“The overall trend is definitely weakening,” said Benjamin Lau, chief investment officer of Apriem Advisors. “You’re seeing it in some of the earnings.”

“We’re seeing more anecdotal evidence that the global economy is weakening from the bottom end to the top end,” Lau said.

The weak Chinese economic data come as the U.S. and China engage in a trade spat that has been going on for most of the year. The two countries have slapped tariffs on billions of dollars worth of each other’s goods as the U.S. seeks a better trade deal with China.

Comments from White House trade advisor Peter Navarro soured optimism about a possible deal between the two countries. “If there is a deal — if and when there is a deal, it will be on President Donald J. Trump’s terms. Not Wall Street’s terms,” he said. Navarro’s comments come ahead of a meeting between Trump and Chinese President Xi Jinping at the upcoming G-20 summit.

These sharp losses have rekindled worries about a possible slowdown in the global economy, which come as the Federal Reserve looks to further tighten monetary policy. The Fed on Thursday decided to leave its benchmark interest rate unchanged, as was expected, but comments by the U.S. central bank suggested it was on course to continue hiking rates.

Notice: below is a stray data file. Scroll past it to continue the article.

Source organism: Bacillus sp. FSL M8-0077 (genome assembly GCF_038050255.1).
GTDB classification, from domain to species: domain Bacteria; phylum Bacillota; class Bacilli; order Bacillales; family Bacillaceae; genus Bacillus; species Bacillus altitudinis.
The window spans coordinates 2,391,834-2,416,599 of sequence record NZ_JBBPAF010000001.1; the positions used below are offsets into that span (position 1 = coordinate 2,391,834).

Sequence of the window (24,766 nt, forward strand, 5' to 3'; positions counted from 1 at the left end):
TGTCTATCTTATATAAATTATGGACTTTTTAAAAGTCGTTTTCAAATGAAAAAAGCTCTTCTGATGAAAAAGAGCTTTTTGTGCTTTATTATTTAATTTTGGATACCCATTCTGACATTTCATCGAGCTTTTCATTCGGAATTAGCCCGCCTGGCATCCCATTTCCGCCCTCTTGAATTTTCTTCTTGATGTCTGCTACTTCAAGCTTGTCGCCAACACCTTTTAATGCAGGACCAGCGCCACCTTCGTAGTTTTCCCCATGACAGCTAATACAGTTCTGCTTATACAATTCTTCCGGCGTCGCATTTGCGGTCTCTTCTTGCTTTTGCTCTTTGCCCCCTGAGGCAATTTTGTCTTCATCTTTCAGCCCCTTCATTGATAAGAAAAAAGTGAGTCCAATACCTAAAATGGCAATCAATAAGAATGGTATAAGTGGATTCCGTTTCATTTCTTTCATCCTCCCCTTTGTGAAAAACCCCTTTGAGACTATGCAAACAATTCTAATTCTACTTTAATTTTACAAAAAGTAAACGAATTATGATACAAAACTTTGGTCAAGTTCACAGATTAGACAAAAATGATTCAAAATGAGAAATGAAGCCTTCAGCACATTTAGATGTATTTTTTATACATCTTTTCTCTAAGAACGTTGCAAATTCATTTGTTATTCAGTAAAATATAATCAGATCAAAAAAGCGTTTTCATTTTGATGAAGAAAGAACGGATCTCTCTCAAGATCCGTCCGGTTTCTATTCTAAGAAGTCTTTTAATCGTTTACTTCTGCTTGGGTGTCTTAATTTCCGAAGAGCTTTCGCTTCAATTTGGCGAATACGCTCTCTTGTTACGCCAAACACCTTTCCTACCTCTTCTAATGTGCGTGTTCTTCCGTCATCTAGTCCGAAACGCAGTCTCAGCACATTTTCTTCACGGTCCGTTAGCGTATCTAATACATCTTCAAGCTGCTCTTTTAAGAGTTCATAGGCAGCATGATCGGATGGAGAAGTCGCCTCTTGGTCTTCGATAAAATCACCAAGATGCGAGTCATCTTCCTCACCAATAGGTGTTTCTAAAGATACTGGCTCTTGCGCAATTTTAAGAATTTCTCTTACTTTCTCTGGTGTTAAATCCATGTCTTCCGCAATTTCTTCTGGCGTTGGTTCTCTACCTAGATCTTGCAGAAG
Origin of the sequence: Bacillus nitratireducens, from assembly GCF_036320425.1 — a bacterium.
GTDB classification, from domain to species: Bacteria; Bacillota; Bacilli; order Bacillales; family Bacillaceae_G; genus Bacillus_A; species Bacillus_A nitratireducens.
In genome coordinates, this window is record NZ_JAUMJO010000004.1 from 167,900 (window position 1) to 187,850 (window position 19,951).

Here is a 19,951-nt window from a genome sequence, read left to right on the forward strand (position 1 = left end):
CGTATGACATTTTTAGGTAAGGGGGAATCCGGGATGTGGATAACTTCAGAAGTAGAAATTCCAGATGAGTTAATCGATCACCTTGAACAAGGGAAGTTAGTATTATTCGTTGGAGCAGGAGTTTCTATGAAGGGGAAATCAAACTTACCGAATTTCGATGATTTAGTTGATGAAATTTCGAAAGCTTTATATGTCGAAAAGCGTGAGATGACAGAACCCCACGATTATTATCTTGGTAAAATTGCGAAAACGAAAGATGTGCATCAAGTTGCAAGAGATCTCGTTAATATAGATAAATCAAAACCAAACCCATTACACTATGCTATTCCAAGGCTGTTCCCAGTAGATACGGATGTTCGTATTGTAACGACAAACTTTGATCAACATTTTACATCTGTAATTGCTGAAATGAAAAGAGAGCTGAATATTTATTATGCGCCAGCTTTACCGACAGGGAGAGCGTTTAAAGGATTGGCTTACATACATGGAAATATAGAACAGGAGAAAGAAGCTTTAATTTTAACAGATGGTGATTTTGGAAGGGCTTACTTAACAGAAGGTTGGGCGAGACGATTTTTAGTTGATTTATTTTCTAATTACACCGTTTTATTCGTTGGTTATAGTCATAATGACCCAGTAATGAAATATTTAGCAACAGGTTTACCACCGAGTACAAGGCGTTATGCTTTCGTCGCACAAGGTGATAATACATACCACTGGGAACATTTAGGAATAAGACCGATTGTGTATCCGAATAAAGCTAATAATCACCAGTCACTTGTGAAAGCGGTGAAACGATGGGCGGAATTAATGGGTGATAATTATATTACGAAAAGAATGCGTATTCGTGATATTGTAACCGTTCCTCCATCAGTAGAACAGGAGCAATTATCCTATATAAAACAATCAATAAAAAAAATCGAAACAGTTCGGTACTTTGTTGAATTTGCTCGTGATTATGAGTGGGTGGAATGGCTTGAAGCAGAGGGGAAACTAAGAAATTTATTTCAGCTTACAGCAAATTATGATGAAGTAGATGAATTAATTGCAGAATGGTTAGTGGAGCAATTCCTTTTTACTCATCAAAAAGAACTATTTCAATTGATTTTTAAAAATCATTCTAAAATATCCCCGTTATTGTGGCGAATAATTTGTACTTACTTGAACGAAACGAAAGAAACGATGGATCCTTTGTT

Although a statement released by the institution noted a moderation in business investment, it said the bank still expects “further gradual increases” in the prime lending rate. Traders had been on edge last month due to concerns over the Fed’s rate hiking path.

But equities still recorded strong gains for the week, following a big post-midterm elections rally. The S&P 500 and Dow gained 2.8 percent and 2.1 percent for the week, respectively. The Nasdaq, meanwhile, rose 0.7 percent. This week’s gains were the biggest for the Dow since the week of March 9, when it rose 3.25 percent.

The U.S. midterm elections ended with the Democrats taking control of the House and the GOP maintaining a majority in the Senate. This result was widely expected by pollsters and election experts. Under this government make-up, meaning a split Congress and a Republican president, the S&P 500 has averaged a 12 percent gain since 1928, according to Bank of America Merrill Lynch.

“We’ve got this ‘yes, but’ scenario, meaning things are good right now but a lot can still happen,” said Matt Lloyd, chief investment strategist at Advisors Asset Management. “There’s still some turmoil and some volatility keeping investors on the sidelines.”

On the earnings front, Yelp shares plunged more than 26 percent after releasing its latest quarterly results. Dow-member Disney, meanwhile, rose 1.7 percent on the back of better-than-expected results.

—CNBC’s
Ryan Browne
contributed to this report.

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